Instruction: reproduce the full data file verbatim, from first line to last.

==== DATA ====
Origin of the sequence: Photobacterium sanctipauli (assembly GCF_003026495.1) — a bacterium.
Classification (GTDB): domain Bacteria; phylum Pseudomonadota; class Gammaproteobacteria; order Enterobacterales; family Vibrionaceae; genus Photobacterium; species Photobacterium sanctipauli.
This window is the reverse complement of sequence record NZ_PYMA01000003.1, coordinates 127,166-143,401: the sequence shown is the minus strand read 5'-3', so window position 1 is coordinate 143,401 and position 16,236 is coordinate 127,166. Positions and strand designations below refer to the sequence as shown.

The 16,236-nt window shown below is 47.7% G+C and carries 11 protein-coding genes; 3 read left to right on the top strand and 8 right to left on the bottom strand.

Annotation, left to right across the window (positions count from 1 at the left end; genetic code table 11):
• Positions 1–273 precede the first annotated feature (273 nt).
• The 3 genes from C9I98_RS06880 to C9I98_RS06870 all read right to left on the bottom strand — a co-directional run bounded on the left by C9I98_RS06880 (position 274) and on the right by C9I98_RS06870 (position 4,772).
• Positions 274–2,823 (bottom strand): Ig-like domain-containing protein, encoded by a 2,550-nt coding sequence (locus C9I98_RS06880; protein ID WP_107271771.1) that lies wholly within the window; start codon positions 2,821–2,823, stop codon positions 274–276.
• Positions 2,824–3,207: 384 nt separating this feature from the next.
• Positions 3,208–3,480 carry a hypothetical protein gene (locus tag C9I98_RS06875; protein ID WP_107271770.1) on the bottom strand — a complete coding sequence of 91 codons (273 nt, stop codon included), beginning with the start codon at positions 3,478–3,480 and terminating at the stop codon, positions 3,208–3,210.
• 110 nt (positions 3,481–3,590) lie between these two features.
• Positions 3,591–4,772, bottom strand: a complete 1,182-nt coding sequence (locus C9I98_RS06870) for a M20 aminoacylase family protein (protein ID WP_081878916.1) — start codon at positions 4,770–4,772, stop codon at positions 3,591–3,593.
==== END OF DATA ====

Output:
Origin of the sequence: Photobacterium sanctipauli (assembly GCF_003026495.1) — a bacterium.
Classification (GTDB): domain Bacteria; phylum Pseudomonadota; class Gammaproteobacteria; order Enterobacterales; family Vibrionaceae; genus Photobacterium; species Photobacterium sanctipauli.
This window is the reverse complement of sequence record NZ_PYMA01000003.1, coordinates 127,166-143,401: the sequence shown is the minus strand read 5'-3', so window position 1 is coordinate 143,401 and position 16,236 is coordinate 127,166. Positions and strand designations below refer to the sequence as shown.

The 16,236-nt window shown below is 47.7% G+C and carries 11 protein-coding genes; 3 read left to right on the top strand and 8 right to left on the bottom strand.

Annotation, left to right across the window (positions count from 1 at the left end; genetic code table 11):
• Positions 1–273 precede the first annotated feature (273 nt).
• The 3 genes from C9I98_RS06880 to C9I98_RS06870 all read right to left on the bottom strand — a co-directional run bounded on the left by C9I98_RS06880 (position 274) and on the right by C9I98_RS06870 (position 4,772).
• Positions 274–2,823 (bottom strand): Ig-like domain-containing protein, encoded by a 2,550-nt coding sequence (locus C9I98_RS06880; protein ID WP_107271771.1) that lies wholly within the window; start codon positions 2,821–2,823, stop codon positions 274–276.
• Positions 2,824–3,207: 384 nt separating this feature from the next.
• Positions 3,208–3,480 carry a hypothetical protein gene (locus tag C9I98_RS06875; protein ID WP_107271770.1) on the bottom strand — a complete coding sequence of 91 codons (273 nt, stop codon included), beginning with the start codon at positions 3,478–3,480 and terminating at the stop codon, positions 3,208–3,210.
• 110 nt (positions 3,481–3,590) lie between these two features.
• Positions 3,591–4,772, bottom strand: a complete 1,182-nt coding sequence (locus C9I98_RS06870) for a M20 aminoacylase family protein (protein ID WP_081878916.1) — start codon at positions 4,770–4,772, stop codon at positions 3,591–3,593.